London’s finest classic Spanish tapas bar and restaurant. According to one leading restaurant critic: ‘El Pirata offers me everything I look for in a restaurant. Fine food, excellent choice, comfortable surroundings, marvellous service and a bill at the end that doesn’t give me indigestion!’ Add to this its award-winning wine list, and you will appreciate what makes this one of the capital’s finest tapas bars and restaurants, as evidenced by the accolades it has received from 3 renowned guides: Zagat, Harden’s and Square Meal. Mon-Fri noon-11.30pm, Sat 6pm-11.30pm, closed Sun.
5-6 Down St, W1J 7AQ T: 020-7491 3810/7409 1315 www.elpirata.co.uk Station: Hyde Park Corner/Green Park
This place is blessed with space,’ smiles general manager Emily Sparling (pictured) inside Sophie’s Steakhouse & Bar in Covent Garden, one of the West End’s most famous restaurants and a popular venue for watching this month’s Rugby World Cup (18 Sep-31 Oct). ‘We’ve got a big screen at one end of the restaurant where people can book to watch key games. The restaurant is big so people never wait long for a table. That’s our speciality.’ In fact, it’s just one of many specialities that Sophie’s has perfected over the years.
Surrounded by some of London’s greatest museums, shops and theatres, Sophie’s is the ideal spot for a leisurely lunch, pre-show dinner, late-night bite or well-crafted cocktail. Opened in 2008 by lifelong friends Sophie Bathgate and Rupert Power, the restaurant has become one of London’s finest steakhouses, offering succulent beef cuts alongside fresh fish, BBQ ribs, big salads, homemade desserts and a scrumptious kids’ menu. For Bathgate and Power, who set up their first steakhouse on Chelsea’s Fulham Road in 2002, the aim was simple: to create a female-friendly steakhouse with a focus on quality ingredients, value for money and fun.
‘I think a lot of people mistake us for a New York-style steakhouse,’ says Sparling, perhaps realising the similarities it has with US steakhouses such as Peter Luger in Brooklyn. ‘We like New York-style steakhouses but we’re all about British, locally sourced food here, from our Cornish lobsters to the meat we get from Sophie’s family farm.’ The secret to Sophie’s enormous success is a farm-to-plate concept. It all starts with meat sourced in Devon, Cornwall and Bathgate’s own farm. ‘Sophie grew up on a farm in Oxfordshire where we still get quite a lot of our meat from,’ explains Sparling. ‘All the cows are Aberdeen Angus, which is quite something. We take our staff there regularly to meet them and see how it all works.’ When the primal cuts of native breeds arrive at the Covent Garden restaurant, they are dry-aged in the restaurant’s own meat-hanging room, which is viewable from several of the curved dining booths that punctuate the capacious wooden floor. These cuts are butchered daily by Sophie’s
multi-skilled chefs, creating the menu’s popular ‘Chef Cuts’ of chateaubriand, porterhouse, double entrecote and T-bone.
‘A lot of love goes into our steaks, from the minute the meat arrives to the moment we serve it to our customers,’ says Sparling of the process, which includes resting the meat before it’s ready to serve. ‘Chateaubriand is delicious. It comes in a variety of sizes, from 20-50oz, and it’s not your average cut. It’s a very lean, melt-in-your-mouth kind of fillet. It’s perfect for sharing too.’ Not content with just mastering steaks, Sophie’s boasts one of the city’s most delicious Sunday roasts, which features slow-roasted beef and all the trimmings you would expect from this most traditional of British lunches. There are even smaller sized roasts available each Sunday for kids, which are free in the Covent Garden venue!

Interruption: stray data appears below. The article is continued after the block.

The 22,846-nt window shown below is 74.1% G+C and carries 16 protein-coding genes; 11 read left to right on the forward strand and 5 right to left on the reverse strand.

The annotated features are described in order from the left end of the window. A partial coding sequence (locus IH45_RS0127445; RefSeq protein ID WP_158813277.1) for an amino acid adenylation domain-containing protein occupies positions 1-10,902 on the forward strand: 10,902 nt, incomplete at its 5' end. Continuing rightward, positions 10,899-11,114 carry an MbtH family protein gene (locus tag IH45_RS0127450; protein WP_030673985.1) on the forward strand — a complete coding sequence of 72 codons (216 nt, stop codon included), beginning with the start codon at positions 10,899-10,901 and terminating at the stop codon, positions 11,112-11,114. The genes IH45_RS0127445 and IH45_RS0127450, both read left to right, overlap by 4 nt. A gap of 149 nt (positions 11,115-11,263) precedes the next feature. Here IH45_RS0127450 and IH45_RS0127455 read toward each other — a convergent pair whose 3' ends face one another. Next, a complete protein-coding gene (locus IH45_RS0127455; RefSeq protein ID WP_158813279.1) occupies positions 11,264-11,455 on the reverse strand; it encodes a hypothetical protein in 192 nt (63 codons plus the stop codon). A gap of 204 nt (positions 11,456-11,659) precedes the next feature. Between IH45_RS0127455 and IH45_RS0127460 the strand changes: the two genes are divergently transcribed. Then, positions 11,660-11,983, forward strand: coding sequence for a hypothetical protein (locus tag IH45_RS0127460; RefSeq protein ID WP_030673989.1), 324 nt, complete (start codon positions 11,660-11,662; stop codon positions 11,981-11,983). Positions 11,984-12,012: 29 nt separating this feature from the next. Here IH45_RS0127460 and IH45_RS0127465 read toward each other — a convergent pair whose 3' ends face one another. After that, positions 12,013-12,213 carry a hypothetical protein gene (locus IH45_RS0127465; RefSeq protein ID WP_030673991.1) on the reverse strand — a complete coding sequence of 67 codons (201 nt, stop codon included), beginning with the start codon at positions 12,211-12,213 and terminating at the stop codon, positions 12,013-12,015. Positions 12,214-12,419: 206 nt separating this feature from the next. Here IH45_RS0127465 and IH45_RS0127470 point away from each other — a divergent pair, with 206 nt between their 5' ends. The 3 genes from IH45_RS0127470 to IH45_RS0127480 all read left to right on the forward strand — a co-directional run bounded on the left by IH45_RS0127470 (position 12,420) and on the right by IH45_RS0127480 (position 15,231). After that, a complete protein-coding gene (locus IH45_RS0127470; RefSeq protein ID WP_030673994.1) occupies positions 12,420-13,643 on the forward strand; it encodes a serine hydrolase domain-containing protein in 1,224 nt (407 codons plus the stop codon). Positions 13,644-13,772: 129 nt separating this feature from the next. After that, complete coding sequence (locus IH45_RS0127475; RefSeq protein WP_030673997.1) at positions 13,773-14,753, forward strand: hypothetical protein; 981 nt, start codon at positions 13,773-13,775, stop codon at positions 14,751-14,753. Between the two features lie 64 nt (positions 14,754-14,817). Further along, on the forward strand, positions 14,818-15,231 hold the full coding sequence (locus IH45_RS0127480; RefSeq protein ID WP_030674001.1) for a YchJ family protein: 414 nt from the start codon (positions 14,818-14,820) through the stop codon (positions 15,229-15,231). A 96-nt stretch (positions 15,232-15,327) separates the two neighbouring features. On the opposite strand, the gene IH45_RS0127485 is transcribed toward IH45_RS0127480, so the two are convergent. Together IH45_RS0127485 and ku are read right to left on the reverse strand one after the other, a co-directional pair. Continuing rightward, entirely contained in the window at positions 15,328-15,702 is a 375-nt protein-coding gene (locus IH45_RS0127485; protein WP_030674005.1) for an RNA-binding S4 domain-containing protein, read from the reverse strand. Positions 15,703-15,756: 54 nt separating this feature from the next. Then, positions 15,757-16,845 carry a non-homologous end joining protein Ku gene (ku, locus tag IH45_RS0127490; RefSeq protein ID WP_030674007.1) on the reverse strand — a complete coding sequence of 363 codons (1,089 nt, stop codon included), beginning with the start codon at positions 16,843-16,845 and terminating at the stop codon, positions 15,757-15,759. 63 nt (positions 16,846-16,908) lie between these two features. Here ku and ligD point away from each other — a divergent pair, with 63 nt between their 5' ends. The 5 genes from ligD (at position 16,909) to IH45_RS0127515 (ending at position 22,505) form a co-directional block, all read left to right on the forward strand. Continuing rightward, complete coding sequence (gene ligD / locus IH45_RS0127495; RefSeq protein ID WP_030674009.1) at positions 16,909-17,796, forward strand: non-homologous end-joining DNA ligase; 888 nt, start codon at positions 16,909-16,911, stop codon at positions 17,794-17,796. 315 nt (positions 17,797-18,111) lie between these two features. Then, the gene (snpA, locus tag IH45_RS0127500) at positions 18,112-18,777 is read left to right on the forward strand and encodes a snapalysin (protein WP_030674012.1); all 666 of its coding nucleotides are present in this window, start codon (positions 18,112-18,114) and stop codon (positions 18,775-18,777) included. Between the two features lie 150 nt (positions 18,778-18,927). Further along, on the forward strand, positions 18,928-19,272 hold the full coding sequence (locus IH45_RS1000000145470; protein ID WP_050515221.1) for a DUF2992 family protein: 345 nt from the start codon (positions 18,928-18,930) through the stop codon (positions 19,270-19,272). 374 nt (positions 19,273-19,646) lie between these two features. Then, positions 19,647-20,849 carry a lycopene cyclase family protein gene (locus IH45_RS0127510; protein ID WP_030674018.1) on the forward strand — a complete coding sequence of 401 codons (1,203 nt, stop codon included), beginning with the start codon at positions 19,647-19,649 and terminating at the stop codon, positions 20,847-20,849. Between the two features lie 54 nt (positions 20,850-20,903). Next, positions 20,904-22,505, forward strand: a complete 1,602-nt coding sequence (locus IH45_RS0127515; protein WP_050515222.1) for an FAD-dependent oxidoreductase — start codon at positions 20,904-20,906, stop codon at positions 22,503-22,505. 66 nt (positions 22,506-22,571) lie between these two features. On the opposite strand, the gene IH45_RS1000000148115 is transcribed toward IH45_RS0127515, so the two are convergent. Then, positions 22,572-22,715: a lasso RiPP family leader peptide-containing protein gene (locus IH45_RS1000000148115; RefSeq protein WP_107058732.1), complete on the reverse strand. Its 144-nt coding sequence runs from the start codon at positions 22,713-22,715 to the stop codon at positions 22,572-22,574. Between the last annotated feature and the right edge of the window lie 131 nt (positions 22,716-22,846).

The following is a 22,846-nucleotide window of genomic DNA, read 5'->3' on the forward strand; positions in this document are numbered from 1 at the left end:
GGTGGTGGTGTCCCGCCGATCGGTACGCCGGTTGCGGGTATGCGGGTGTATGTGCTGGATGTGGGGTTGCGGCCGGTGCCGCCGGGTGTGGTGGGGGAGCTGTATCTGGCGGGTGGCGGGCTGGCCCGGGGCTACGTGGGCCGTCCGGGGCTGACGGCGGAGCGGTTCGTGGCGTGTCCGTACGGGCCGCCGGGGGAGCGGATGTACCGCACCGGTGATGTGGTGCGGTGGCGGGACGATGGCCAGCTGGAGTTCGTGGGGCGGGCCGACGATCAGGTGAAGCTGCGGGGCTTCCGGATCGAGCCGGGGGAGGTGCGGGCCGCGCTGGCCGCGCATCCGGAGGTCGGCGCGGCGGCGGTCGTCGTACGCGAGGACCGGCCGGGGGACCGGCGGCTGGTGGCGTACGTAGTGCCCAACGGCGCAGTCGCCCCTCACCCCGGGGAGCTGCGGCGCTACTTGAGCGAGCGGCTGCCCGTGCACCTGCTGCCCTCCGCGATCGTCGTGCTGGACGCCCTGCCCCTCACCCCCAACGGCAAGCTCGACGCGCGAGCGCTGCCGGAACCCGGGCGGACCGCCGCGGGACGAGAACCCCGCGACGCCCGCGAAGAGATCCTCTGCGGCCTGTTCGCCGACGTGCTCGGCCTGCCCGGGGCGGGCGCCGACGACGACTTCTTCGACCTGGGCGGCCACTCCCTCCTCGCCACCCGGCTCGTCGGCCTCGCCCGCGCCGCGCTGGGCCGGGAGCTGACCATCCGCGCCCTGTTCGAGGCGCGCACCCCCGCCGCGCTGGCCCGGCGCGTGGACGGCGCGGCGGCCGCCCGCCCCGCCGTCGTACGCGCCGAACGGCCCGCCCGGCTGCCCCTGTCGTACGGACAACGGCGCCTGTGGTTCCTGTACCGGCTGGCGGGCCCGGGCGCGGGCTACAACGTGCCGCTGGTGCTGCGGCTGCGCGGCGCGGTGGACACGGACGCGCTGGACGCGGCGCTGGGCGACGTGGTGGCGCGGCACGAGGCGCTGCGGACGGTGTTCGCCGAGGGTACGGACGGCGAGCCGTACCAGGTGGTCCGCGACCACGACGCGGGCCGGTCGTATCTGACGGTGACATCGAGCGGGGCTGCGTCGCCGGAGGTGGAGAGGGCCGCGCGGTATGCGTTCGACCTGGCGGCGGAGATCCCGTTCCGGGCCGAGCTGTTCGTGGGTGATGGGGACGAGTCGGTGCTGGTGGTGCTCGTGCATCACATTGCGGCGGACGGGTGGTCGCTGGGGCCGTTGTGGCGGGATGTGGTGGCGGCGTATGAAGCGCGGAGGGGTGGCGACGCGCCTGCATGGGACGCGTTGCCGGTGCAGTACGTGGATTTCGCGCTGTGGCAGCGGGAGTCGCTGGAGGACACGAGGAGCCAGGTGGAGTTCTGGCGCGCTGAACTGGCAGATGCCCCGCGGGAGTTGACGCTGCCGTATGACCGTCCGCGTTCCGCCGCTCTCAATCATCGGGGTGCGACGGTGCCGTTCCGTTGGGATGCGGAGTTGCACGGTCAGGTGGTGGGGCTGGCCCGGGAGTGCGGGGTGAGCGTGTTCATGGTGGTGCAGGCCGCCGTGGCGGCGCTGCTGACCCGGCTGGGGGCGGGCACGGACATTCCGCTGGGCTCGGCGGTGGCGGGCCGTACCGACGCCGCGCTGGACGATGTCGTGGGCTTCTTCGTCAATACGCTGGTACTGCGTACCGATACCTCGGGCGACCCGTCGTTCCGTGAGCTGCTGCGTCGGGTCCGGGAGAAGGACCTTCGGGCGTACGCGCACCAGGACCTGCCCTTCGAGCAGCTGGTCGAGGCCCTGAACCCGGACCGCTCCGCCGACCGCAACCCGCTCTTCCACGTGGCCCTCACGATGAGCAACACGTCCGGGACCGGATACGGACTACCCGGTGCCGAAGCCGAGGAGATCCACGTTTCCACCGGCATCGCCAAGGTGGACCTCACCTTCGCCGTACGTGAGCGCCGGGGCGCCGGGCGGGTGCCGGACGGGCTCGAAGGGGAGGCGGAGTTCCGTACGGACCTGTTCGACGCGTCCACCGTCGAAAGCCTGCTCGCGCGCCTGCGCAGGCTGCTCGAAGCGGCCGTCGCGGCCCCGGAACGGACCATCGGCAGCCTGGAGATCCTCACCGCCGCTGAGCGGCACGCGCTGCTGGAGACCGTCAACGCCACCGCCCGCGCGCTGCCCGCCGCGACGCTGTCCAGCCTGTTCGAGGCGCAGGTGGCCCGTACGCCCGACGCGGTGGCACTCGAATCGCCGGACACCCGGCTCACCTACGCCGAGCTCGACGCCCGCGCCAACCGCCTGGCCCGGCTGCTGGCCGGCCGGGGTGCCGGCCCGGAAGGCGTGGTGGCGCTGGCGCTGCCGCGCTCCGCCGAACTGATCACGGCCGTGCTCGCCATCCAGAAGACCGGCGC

Then there’s the 10oz Black Angus burger, made with cross rib and minced carpacciostyle. Served inside a fluffy brioche bun beside a heap of hand-cut beef-dripping fries, this burger is so exquisitely prepared that it can be cooked from blue to well done, just like a steak, a process that Sparling is proud to offer: ‘Mincing in-house allows us to prepare the beef in our own way. Carpacciostyle burgers are quite unique – a lot of other places can’t do it – but it means we can cook them just the way people like it.’
The man behind the beef is head chef Sam Hafri who leads a 20-strong team in a kitchen that never stops. Hafri’s hands-on approach to cuisine is well-suited to Sophie’s, which is known for preparing virtually everything in-house, from the mayonnaise to the ice cream and the house wine which Bathgate and Powers crafted themselves in France. The bar staff have even taken to infusing their own spirits.
‘The Chilli Martini is incredible,’ says Sparling of Sophie’s 10oz Martini menu. ‘It’s made with chilli-infused vanilla vodka and it’s got a real kick to it. We’ve also just started infusing our tequila with chilli too.’ 10oz Martinis are not a usual sight in London, but then there’s nothing about Sophie’s that screams ‘usual.’ ‘It’s not your standard dining experience,’ agrees Sparling. ‘It’s more like, “We’re having a big party, come and join in.” That’s our vibe.’ And on a visit to London, that’s just the kind of invitation you want. To book a Rugby World Cup viewing table, email email@example.com or call T: 020-7836 8836. 29-31 Wellington St, WC2E 7DB. www.sophiessteakhouse.co.uk
FOR WINE AND MEAT
Vinoteca is inspired by the wine bars of Spain and Italy, and has branches across London, including Soho and Marylebone. More than 250 wines are offered (around 25 by the glass), alongside cured meats imported directly from Spain and Italy. www.vinoteca.co.uk
FOR NEW REGIONS
The Remedy celebrates lesser-known regions, grapes and style of wines, including ‘orange wines’ (whites emulating reds). 124 Cleveland St, W1T 6PG. www.theremedylondon.com